How Much Autonomy Do Therapy Clients Deserve? Balancing client autonomy with therapist skill Curt and Katie chat about client autonomy. We look at what patient autonomy is and what therapists need to understand about this very complex topic. We explore how therapists can overstep or abdicate their role in supporting their clients in making decisions. We also look at what true informed consent is and the dimensions of client autonomy. This is an ethics continuing education podcourse. Transcripts for this episode will be available at mtsgpodcast.com! In this podcast episode we talk about client autonomy Therapists are faced with balancing their professional knowledge with the needs and desires of clients. At the core of this issue is the principle ethic of client autonomy. How much autonomy do therapists need to give clients? What do therapists do when clients don’t have the capacity for autonomy in the first place? This workshop explores the considerations that therapists must face when balancing the needs of clients with professional mental health services.hen What is patient or client autonomy in mental health? ·      Clients making decisions about their treatment based on solid information and an understanding of that information ·      There is a debate related to whether we defer to clients’ decisions no matter what versus standing in the role of professional therapist What do therapists need to understand about client autonomy? ·      There is a lot of complexity and nuance related to therapist responsibility as professionals versus when therapists can become too paternalistic ·      There is a not a lot of discussion within the ethics codes related to client autonomy, they are usually in the preamble, so it is more important while also be less discussed ·      Freedom (or liberty) to make choices versus agency (or capacity) to understand the choices ·      Therapists need to clarify for clients the options and make sure they can make informed decisions How is informed consent related to client autonomy? ·      If clients don’t know what their therapists are doing, do they have client autonomy? ·      Evaluation of whether someone has the capacity to make treatment decisions can be impacted by bias, but is the role of the therapist within the mental health treatment ·      We don’t want to equate autonomy with autonomous decision-making Dimensions of client autonomy and the therapist’s responsibility ·      Decisional dimension – being able to plan and make decisions about their mental health treatment ·      Executive dimension - being able to follow through on the plans made ·      Therapists need to be able to step forward and provide additional support to clients to bring them back to autonomy or hold a line in treatment that will and will not be offered ·      Informed dimension - understanding the difference between informed consent and informed assent and being able to give instructions ahead of time if have a mental health crises ·      Looking at a “Mental Health Advanced Directive” – one example is the Wellness Recovery Action Plan (see the resources section in the show notes). Paternalism and client autonomy ·      Not all “paternalism” is wrong – when clients are unable to care for self, they may need some paternalism to be able to be safe or get the treatment that they need ·      Asymmetrical versus libertarian paternalism is discussed ·      The importance of understanding your own bias and how the way you frame options can be manipulative Receive Continuing Education for this Episode of the Modern Therapist’s Survival Guide Continuing Education Information including grievance and refund policies. Stay in Touch with Curt, Katie, and the whole Therapy Reimagined #TherapyMovement: Patreon Buy Me A Coffee Modern Therapist’s Survival Guide Creative Credits: Voice Over by DW McCann https://www.facebook.com/McCannDW/ Music by Crystal Grooms Mangano https://groomsymusic.com/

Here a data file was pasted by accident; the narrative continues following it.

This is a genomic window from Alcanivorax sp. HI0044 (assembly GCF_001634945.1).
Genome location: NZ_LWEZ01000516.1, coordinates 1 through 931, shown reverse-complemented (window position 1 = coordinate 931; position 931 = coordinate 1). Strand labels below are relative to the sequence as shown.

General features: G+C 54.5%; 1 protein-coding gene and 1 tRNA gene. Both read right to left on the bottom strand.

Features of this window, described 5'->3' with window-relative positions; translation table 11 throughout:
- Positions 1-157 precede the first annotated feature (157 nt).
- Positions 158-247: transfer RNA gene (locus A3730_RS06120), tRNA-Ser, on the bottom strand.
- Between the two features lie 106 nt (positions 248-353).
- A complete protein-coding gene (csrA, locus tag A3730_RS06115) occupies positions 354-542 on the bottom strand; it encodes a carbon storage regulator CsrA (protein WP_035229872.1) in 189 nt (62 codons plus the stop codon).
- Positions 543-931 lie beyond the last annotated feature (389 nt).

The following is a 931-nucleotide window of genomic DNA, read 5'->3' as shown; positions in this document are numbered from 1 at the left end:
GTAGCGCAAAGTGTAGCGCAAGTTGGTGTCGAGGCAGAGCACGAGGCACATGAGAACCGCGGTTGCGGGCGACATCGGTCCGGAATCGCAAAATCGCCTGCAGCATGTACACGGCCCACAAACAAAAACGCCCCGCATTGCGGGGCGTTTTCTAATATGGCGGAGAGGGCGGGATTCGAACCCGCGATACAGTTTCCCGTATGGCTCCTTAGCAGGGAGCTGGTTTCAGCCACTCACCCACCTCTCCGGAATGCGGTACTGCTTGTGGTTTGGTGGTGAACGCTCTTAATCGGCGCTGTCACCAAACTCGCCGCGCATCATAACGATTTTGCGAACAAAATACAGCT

What’s Confidential and What’s a Secret? Navigating “No Secrets” Policies